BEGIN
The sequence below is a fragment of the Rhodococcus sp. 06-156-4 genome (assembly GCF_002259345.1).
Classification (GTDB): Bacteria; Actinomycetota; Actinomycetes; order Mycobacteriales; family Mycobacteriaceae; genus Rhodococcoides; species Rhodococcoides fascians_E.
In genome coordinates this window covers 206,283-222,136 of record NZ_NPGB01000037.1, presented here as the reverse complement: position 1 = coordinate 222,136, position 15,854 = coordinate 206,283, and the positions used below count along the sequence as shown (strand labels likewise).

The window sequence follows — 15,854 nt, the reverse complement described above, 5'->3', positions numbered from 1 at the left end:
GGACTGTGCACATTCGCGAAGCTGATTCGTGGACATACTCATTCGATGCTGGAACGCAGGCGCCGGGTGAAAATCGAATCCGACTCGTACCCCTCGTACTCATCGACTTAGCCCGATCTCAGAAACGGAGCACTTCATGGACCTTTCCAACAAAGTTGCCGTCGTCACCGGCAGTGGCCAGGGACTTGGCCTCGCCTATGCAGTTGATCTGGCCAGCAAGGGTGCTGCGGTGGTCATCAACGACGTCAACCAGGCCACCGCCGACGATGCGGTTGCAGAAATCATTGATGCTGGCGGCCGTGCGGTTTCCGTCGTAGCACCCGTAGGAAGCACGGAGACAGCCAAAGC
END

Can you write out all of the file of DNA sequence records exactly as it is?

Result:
The sequence below is a fragment of the Rhodococcus sp. 06-156-4 genome (assembly GCF_002259345.1).
Classification (GTDB): Bacteria; Actinomycetota; Actinomycetes; order Mycobacteriales; family Mycobacteriaceae; genus Rhodococcoides; species Rhodococcoides fascians_E.
In genome coordinates this window covers 206,283-222,136 of record NZ_NPGB01000037.1, presented here as the reverse complement: position 1 = coordinate 222,136, position 15,854 = coordinate 206,283, and the positions used below count along the sequence as shown (strand labels likewise).

The window sequence follows — 15,854 nt, the reverse complement described above, 5'->3', positions numbered from 1 at the left end:
GGACTGTGCACATTCGCGAAGCTGATTCGTGGACATACTCATTCGATGCTGGAACGCAGGCGCCGGGTGAAAATCGAATCCGACTCGTACCCCTCGTACTCATCGACTTAGCCCGATCTCAGAAACGGAGCACTTCATGGACCTTTCCAACAAAGTTGCCGTCGTCACCGGCAGTGGCCAGGGACTTGGCCTCGCCTATGCAGTTGATCTGGCCAGCAAGGGTGCTGCGGTGGTCATCAACGACGTCAACCAGGCCACCGCCGACGATGCGGTTGCAGAAATCATTGATGCTGGCGGCCGTGCGGTTTCCGTCGTAGCACCCGTAGGAAGCACGGAGACAGCCAAAGC